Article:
Court: Drunk driving laws not applicable to Segway

In a state where 1 of every 7 people has a drunk driving conviction, a Minnesota Court of Appeals decision today provides some important guidance — a Segway is not a motor vehicle.

The judges today upheld the dismissal of DWI charges against Mark Greenman, who was cited in Medina last February. He was charged with third-degree DWI (driving under the influence of alcohol), driving with an alcohol concentration of .08 or more, and failure to operate a personal assistive mobility device with due care.

Greenman challenged the first two charges, arguing that a Segway is not a motor vehicle, and he had good cause to because he’d been charged with drunk driving a Segway before and a court dismissed the charge. In that earlier case, the district court said that Greenman was acting as a pedestrian while on the Segway.

In today’s ruling, the Court of Appeals cited an earlier case in which a person in a wheelchair was ruled to be a pedestrian:

The DWI statutes do not define a “personal assistive mobility device,” but that term is defined in the traffic-regulations chapter as “a self-balancing device with two nontandem wheels, designed to transport not more than one person, and operated by an electric propulsion system that limits the maximum speed of the device to 15 miles per hour.”

A Segway meets this definition because it is a two-wheeled, self-balancing, battery-powered device designed for use in places a car or bicycle cannot go, including in buildings. Just like Brown’s scooter, the Segway is an “electric personal assistive mobility device” that is specifically excluded from chapter 169’s definition of “motor vehicle.”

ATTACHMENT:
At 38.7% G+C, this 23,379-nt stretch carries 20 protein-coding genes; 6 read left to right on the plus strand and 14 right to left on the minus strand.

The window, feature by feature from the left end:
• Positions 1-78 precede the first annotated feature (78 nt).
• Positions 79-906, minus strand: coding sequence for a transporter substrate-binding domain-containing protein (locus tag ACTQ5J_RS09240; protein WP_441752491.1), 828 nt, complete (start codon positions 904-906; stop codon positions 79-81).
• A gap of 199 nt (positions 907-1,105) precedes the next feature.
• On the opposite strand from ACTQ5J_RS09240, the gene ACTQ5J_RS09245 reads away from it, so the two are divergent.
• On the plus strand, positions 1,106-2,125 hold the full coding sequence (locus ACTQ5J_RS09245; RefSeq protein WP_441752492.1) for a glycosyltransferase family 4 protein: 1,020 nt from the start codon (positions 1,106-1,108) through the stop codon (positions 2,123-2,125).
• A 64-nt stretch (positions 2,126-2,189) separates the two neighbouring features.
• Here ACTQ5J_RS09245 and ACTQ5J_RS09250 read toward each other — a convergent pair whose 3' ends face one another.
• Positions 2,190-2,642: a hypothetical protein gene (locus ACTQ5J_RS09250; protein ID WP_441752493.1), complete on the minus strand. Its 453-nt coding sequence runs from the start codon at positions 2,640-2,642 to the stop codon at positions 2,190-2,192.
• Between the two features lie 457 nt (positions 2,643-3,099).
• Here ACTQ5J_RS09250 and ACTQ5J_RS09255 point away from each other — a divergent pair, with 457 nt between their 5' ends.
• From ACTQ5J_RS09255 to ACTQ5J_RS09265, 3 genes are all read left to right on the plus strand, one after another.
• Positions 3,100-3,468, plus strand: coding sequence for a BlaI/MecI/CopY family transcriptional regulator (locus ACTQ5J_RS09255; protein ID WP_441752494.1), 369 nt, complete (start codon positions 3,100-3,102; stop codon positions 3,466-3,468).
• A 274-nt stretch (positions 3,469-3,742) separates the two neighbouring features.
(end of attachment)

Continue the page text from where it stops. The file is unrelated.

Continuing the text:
But in a dissent, Judge Roger Klaphake said the court got it wrong, and that the Segway is — unlike, say, a bicycle — a vehicle:

This statutory language is clear; it encompasses the Segway that was driven by respondent. The operative language includes “every vehicle that is self-propelled,” and excludes only “vehicle[s] moved solely by human power.” Minn. Stat. § 169A.03, subd. 15. The references apply to “every device in, upon, or by which any person or property is or may be transported or drawn upon a highway.” Minn. Stat. § 169.011, subd. 92. Because a Segway is a self-propelled vehicle or “device” that is not moved solely by human power and by which respondent could be transported upon a highway, a Segway falls within the definition of “motor vehicle” under the impaired driving code.

Here’s the full decision.